Sunday, October 5, 2008

Southern Comfort Wall: Rain melts away ego

I was really looking forward to climbing with Bob Almond today. I had climbed with Bob before, as part of OMTRS groups, but never just the two of us. He is a strong, cautious climber, with a strong sense of adventure, and he has an inexhaustible store of climbing tales. We met at our house for breakfast of grated zucchini omelets, then struck out for the Organs. Clouds were rolling in, and I vaguely remember waking up at 5am to the sound of rain, but we ignored these signs and kept on going.

The approach was cold, beckoning autumn. It was windy and misty and I hadn't brought warm clothes figuring that we'd have the typical sunny New Mexico days I've grown accustomed to. By the time we got to the wall, two clouds had allready passed around us, leaving a fine dew on every surface. Oh, and there was thunder and lightening nearby. Somehow though, one of the climbs looked dry enough to jump on. The alcove on the far western end was protected from the winds and rain. I had climbed this route with Scott Jones a while back, so Bob got the lead. By default, he would also get the piece of booty high up on the route, a yellow runner.

As Bob ascended, it got colder. I was shivering pretty steadily, and even Sasha was looking pretty miserable pawing at the damp earth for a dry spot to curl up. By the time Bob was near the crux, it began to rain on us. But instead of just a fine mist like the previous cloud crossings, the rain grew steadily in volume, until the entire slab was dripping. Luckily, Bob had just reached the booty, which provided a perfect bail out spot. The moves past the booty/bolt were the crux slab moves, and at first I was incredulous as it looked like Bob was going to try to surmount this spot in wet and freezing conditions. Good sense got the better of him, and he bailed, cleaning on the way down so i wouldn't have to subject myself to the wet route.

By the time we had packed up the rain had stopped, but more clouds were on the way. We thought about walking back to the car, and getting hot-chocolate. But our curiosity got the best of us and we ended up hiking up to the Lesser Spire to check out the big chimneys and offwidths which grace the northwest side of the tower. The chimney route didn't look to bad, and even had a bolt before a crux-looking spot. The offwidth looked hard and also sported an old 1/4" bolt before the crux section. When we get bigger gear or bigger balls, we'll be back.

Sasha was getting pretty beat-up by all the scrambling. She also had her first close encounter with a rattler. despite all our yelling, and me leading her around the snake, she managed to back-track right over it. Luckily the snake was pretty cold and sluggish and was happy to sit quiet while clueless Sasha stepped right over it. Today she's lucky, but I worry about her snake-sense.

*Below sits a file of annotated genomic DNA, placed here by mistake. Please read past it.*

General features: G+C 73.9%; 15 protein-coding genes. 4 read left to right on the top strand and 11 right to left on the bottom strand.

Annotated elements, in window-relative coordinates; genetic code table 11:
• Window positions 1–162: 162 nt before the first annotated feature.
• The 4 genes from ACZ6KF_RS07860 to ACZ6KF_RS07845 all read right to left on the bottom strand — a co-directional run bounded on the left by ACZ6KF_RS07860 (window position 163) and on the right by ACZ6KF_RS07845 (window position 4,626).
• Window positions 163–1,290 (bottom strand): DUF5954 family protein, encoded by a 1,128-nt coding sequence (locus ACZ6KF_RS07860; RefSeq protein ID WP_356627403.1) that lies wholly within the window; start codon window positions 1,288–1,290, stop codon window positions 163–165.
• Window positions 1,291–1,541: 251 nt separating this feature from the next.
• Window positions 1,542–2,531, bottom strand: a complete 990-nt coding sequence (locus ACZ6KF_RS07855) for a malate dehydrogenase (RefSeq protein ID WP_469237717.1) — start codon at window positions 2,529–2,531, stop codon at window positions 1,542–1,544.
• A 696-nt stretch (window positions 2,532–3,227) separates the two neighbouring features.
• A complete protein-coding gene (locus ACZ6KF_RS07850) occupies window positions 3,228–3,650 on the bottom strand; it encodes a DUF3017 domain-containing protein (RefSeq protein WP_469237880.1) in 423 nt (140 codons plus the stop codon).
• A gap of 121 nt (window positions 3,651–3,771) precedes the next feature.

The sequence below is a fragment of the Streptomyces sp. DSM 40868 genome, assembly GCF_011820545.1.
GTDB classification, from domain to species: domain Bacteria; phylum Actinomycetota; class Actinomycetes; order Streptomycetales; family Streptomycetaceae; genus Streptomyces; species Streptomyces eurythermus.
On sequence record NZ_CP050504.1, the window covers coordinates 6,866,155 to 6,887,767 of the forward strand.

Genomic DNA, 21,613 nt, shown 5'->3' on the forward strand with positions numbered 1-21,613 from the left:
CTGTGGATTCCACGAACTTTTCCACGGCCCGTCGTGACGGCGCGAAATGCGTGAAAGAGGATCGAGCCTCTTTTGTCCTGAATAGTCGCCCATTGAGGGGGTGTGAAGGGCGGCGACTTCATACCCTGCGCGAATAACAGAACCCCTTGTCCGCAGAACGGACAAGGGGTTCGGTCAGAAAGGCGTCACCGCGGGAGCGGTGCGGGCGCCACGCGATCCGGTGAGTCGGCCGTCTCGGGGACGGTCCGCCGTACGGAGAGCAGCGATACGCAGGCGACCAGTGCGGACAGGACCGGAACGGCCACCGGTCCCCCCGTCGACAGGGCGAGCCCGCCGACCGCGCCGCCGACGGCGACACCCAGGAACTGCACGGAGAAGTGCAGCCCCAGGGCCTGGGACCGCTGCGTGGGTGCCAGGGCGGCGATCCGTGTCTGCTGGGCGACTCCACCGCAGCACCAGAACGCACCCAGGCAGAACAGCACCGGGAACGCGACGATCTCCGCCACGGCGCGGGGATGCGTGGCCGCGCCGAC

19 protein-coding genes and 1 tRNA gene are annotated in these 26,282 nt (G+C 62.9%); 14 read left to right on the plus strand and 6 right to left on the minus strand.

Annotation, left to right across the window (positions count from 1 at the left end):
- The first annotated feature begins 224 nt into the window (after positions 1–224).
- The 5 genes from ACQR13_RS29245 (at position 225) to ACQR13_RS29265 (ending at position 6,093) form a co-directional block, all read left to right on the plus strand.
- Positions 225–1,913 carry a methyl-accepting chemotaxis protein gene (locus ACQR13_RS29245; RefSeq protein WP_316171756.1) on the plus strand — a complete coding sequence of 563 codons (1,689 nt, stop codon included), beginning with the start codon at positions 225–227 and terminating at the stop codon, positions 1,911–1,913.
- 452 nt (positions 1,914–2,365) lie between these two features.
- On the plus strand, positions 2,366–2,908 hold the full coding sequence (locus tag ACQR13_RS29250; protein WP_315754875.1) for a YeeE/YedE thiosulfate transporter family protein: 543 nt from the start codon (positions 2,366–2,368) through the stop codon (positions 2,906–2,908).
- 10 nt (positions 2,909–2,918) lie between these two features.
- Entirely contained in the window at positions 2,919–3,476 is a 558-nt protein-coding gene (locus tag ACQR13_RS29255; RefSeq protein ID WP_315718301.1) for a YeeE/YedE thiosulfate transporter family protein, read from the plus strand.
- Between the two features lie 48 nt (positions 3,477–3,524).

We got back to our packs stowed on the west end of Southern Comfort wall and it was finally sunny without clouds in sight. However, the wall was still pretty wet so we started heading down. On our way down we passed by a short headwall a little to the north of the main Southern Comfort wall. This short headwall has two obvious routes, a 5.10 crack and 5.11 overhanging roof system. The wall was getting full sun and appeared dry, so we decided to try the routes out. We opted for the 5.11 first because it was drier. Neither of us felt up for leading it though, so I scrambled around to the top where I found a pair of bolts (one 1/4" one 3/8") for top-rope anchors. The climb was burly. It starts with 20 ft of moderate crack face climbing up to the first roof. Strenuous lay-backing gets around the corner to a decent stance and then more strenuous lay-backs get around the next corner, where your left to haul yourself up jugs to the top (total length ~20m). The moves were all straight-forward, but neither Bob or I could send. We repeatedly flamed out getting around the lay-back corners.

After burning ourselves on the 5.11, I foolishly though I could lead the 5.10 crack. It looked simple and short. The inital 15 ft of climbing was steep hands/fingers to a rest. than another 10ft crux past steep fingers lead to easy climbing to the top. Almost a high-ball boulder problem. I got 5 ft off the ground and placed a cam while hanging off a hand-jam. Then I got another five feet up and had my hands on the jugs which would let me gain the rest-stance. but I couldn't pull up. My arms were lead, and I panicked and grabbed the cam, and took a short and awkward swing-fall managing to skin my fingers pretty badly. Utterly deflated we called it quits.

This day left me wanting more, but also feeling like I lack the strength and resolve I once had. I am attempting to train at home, but it's not too serious and I am skeptical about the results. My goal is to do 30minutes of "climbing training" at least four times a week for a month. This can entail hang-board work-outs, pull-ups, core body exercises, whatever. I just want to get my arms used to holdiong my weight again for extended periods of time. I'm hopung that by the end of the month, I'll be able to hang for a little longer on jugs, and won't pump out after a mere 30 seconds of effort. I'm dangling a carrot in front of myself too, if I complete this training regime, I'll splurge on a new cam, a #2 camelot or equivalent (a serious hole in my rack).

Bob and I will be back soon, and have our glorious reprise of these routes.

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